Main menu

   1) Common Configuration:
   2) zimbra-ldap:                             Enabled
   3) zimbra-store:                            Enabled
   4) zimbra-mta:                              Enabled
   5) zimbra-snmp:                             Enabled
   6) zimbra-logger:                           Enabled
   7) zimbra-spell:                            Enabled
   8) Default Class of Service Configuration:
   r) Start servers after configuration        yes
   s) Save config to file
   x) Expand menu
   q) Quit

*** CONFIGURATION COMPLETE - press 'a' to apply
Select from menu, or press 'a' to apply config (? - help) a
Save configuration data to a file? [Yes]
Save config in file: [/opt/zimbra/config.7018]
Saving config in /opt/zimbra/config.7018...done.
The system will be modified - continue? [No] yes
Operations logged to /tmp/zmsetup.06082012-085913.log
Setting local config values...done.
Setting up CA...done.
Deploying CA to /opt/zimbra/conf/ca ...done.
Creating SSL certificate...done.
Installing mailboxd SSL certificates...done.
Initializing ldap...done.
Setting replication password...done.
Setting Postfix password...done.
Setting amavis password...done.
Setting nginx password...done.
Creating server entry for mail.zimbra.lab...done.
Saving CA in ldap ...done.
Saving SSL Certificate in ldap ...done.
Setting spell check URL...done.
Setting service ports on mail.zimbra.lab...done.
Adding mail.zimbra.lab to zimbraMailHostPool in default COS...done.
Installing webclient skins...
        smoke...done.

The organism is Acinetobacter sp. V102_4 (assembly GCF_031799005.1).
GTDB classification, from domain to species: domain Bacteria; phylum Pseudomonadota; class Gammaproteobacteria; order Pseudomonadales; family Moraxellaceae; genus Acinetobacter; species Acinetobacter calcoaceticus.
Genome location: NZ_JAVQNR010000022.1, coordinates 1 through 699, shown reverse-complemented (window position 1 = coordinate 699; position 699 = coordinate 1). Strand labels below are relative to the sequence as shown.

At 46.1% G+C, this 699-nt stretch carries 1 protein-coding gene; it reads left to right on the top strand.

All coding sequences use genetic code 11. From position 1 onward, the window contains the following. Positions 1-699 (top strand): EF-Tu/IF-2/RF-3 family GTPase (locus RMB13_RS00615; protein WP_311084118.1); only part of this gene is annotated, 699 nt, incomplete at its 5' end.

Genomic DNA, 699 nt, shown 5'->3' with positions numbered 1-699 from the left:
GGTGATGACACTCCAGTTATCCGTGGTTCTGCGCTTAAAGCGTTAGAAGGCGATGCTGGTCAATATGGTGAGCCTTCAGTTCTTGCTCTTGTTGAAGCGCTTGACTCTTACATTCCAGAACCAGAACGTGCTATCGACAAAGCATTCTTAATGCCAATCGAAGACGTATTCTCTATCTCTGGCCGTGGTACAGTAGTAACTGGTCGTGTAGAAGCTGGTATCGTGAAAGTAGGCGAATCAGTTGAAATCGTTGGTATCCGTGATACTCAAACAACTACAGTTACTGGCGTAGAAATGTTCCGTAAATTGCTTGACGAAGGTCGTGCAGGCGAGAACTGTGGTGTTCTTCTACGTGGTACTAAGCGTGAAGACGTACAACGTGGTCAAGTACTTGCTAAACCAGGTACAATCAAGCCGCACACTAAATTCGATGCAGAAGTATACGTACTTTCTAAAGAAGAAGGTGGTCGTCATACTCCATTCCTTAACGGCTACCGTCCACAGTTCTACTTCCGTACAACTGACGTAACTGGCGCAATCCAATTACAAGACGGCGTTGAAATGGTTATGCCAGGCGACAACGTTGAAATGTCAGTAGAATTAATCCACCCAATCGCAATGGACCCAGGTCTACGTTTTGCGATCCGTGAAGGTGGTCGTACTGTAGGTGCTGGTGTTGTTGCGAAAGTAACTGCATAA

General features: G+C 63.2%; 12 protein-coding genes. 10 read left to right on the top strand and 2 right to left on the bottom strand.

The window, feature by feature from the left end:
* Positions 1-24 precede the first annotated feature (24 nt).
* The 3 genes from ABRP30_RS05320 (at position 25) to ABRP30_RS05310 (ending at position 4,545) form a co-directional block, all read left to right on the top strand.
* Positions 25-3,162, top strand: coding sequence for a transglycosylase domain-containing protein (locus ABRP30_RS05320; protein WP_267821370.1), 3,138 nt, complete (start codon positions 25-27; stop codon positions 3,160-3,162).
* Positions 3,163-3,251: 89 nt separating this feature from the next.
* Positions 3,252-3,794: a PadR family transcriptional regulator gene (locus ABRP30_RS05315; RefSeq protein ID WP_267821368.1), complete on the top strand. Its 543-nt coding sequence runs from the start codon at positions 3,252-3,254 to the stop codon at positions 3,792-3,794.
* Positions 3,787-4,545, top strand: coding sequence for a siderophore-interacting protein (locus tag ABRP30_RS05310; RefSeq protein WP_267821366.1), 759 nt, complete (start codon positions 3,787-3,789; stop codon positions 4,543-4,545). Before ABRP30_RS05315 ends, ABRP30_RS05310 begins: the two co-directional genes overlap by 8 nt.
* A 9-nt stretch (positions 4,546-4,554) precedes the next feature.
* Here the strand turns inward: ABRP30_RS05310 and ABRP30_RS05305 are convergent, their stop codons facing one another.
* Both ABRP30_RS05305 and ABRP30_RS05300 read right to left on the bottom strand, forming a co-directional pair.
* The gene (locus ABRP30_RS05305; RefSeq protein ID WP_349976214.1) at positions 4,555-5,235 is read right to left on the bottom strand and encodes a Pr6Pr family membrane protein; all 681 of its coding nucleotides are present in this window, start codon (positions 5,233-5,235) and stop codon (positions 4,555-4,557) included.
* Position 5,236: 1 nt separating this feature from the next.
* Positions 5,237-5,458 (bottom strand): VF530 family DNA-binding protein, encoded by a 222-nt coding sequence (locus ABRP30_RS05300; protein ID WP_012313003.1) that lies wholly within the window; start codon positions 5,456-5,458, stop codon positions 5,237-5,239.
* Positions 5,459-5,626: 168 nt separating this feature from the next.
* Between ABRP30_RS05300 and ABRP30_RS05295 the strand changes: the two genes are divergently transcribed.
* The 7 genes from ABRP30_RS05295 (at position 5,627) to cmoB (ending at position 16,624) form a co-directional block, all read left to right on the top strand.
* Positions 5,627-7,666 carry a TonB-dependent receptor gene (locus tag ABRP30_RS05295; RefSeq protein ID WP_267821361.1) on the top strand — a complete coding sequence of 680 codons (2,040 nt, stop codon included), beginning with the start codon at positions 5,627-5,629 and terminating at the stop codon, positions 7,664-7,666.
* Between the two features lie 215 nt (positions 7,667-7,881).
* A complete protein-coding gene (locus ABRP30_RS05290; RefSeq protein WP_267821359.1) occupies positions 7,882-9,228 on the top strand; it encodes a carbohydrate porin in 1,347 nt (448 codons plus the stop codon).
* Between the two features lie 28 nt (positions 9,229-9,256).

pebble...done.
        carbon...done.
        lavender...done.
        waves...done.
        bones...done.
        bare...done.
        hotrod...done.
        oasis...done.
        sky...done.
        tree...done.
        beach...done.
        steel...done.
        twilight...done.
        lemongrass...done.
        sand...done.
        lake...done.
Finished installing webclient skins.
Setting zimbraFeatureTasksEnabled=TRUE...done.
Setting zimbraFeatureBriefcasesEnabled=TRUE...done.
Setting MTA auth host...done.
Setting TimeZone Preference...done.
Initializing mta config...done.
Setting services on mail.zimbra.lab...done.
Creating domain zimbra.lab...done.
Setting default domain name...done.
Creating domain zimbra.lab...already exists.
Creating admin account admin@zimbra.lab...done.
Creating root alias...done.
Creating postmaster alias...done.
Creating user spam.fgupk8pwc@zimbra.lab...done.
Creating user ham.0r0ct8ky@zimbra.lab...done.
Creating user virus-quarantine.yjeejv_dpa@zimbra.lab...done.
Setting spam training and Anti-virus quarantine accounts...done.
Initializing store sql database...done.
Setting zimbraSmtpHostname for mail.zimbra.lab...done.
Configuring SNMP...done.
Checking for default IM conference room...not present.
Initializing default IM conference room...done.
Setting up syslog.conf...done.

You have the option of notifying Zimbra of your installation.
This helps us to track the uptake of the Zimbra Collaboration Suite.
The only information that will be transmitted is: